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Bronze ‘Star:’ Phoenix Man Thanks Veterans By Restoring Their Bronze Grave Markers

On Veterans Day this weekend there will be the usual parades and speeches, as well as the freebies and discounts for veterans as a way to say “Thanks for your service.” But a Phoenix man who never served in the military himself found a unique way to say thanks to those vets who are no longer with us.

“I have a sanding paper attached to a holder, and what I’m doing is sanding left to right on this,” said Tom Pawlak as he repeated the motion, left to right.

“And then I brush on the wax.”

After about a minute, he declared, “OK, we’re done. That’s it.”

And just like that, he turned a headstone from dreary gray, to a deep, gleaming brown with shiny bronze lettering.

“William Slocum,” he read. “He was in Vietnam — bronze star, purple heart. He was born 1947, to 1967 ... Just over 20 years old.”

In the grave next to William lies a Harold Jennings. But you have to strain to read his name, because his headstone isn’t sanded and waxed yet. It looks like concrete — not bronze.

“It’s not supposed to look like that,” Tom explained. “That’s from having hard water sprinkled on it. If you had a black car and you sprayed it with water twice a day for … fifty years on that one, it would be coated with gray.

We’re in Greenwood Memory Lawn, a huge cemetery in Phoenix. In this section, small American flags stand at attention behind each headstone. But no one is tasked with maintaining the markers. So over time they just … fade.

“Over 100 degrees for a lot of days, and it eats up the clear coat on it.”

Then Tom came along.

“I was watching this TV program, and dignitaries were out here. You know, all lined up in a canopy and they’re giving their talks. And they pan down to the marker, and it looked terrible. I go, ‘I can’t let it sit.'”

That marker would be the first he restored in Phoenix since moving here from Chicago.  

“Private 1st Class Oscar P. Austin,” Tom read from the shiny bronze marker. “Jan. 15, 1948. He passed on Feb. 23, 1969. He was a poor black kid from Phoenix. Went to Phoenix Union High School. He was just an average guy. He joined the Marines and went to Vietnam and he saved a bunch of guys. And months later, another fire fight. Marines don’t leave people behind, so he was dragging the second guy back, and somebody was ready to shoot the guy that he had. A grenade exploded, he was pretty torn up, and he jumped in front and took the bullet.”

Tom didn’t know Oscar’s story before kneeling down to clean the marker. But he was curious when he saw something after sanding the letters.

“Medal of honor and purple heart, like, who is this guy, Oscar Austin?”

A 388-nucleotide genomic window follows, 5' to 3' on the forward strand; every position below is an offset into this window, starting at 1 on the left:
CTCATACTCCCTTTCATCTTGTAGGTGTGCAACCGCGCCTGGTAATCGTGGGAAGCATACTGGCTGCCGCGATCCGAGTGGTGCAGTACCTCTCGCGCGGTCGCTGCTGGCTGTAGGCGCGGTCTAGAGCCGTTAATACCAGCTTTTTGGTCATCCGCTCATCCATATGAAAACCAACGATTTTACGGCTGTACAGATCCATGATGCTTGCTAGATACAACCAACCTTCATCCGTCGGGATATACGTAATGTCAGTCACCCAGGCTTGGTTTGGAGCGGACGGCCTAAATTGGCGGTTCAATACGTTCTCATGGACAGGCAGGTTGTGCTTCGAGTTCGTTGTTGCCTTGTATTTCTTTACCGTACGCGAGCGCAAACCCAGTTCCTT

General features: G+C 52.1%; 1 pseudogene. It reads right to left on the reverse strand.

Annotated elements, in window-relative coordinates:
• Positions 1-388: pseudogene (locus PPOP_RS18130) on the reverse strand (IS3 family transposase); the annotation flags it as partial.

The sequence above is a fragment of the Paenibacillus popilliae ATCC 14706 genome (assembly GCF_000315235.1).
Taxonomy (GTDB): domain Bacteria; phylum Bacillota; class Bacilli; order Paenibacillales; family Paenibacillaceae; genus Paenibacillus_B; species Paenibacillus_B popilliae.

There have only been 3,517 medal of honor recipients in U.S. military history. So, Tom hopped online to do a little digging. It turns out, Oscar has a Navy destroyer named after him, too.

“USS Oscar Austin. So I just sent a message, I restored the marker, would you like a picture of it?” Tom said. “The commander calls me back. Thanked me over and over for doing it.”

Then that commander started restoring markers, too, starting with his father’s. Tom had his first volunteer for this mission he calls “Restore Bronze”. This was a few years ago. Now Tom says he spends his time helping thousands of volunteers across the country get involved, and restoring not just headstones but other veteran memorials and monuments.

“At the state Capitol I’ve done every name of every soldier that died on the USS Arizona when it was sunk in Pearl Harbor. And when I saw the Iwo Jima one that was all green, I said I’ll donate the wax for that. And I said I’ll come out and wax it, and I found out each statue was 30 feet tall. I said, woah, you’ve got cranes for that!”

By Veterans Day 2018 the goal is to restore the grave markers for every soldier killed in action during the Vietnam war. It’s more than 55,000 soldiers. Then he wants to work on everyone from the Korean conflict; thousands and thousands of people he’s never met and stories he hasn’t heard of.

“I’ve only met about 5 people of markers that I did,” Tom said. “But they’re all memorable - every one of them.”

This weekend, Pawlak will be here at Greenwood — learning some new names.

Annika Cline was born in Germany, raised in California and transplanted to Arizona. She studied at ASU’s Walter Cronkite School of Journalism and Mass Communication.Cline produces and reports for KJZZ’s original production, The Show, covering stories from all corners of the Valley as well as bringing listeners a slice of their own community in the weekly Sounds of the City series.Cline also volunteers as an art instructor for foster youths and their families.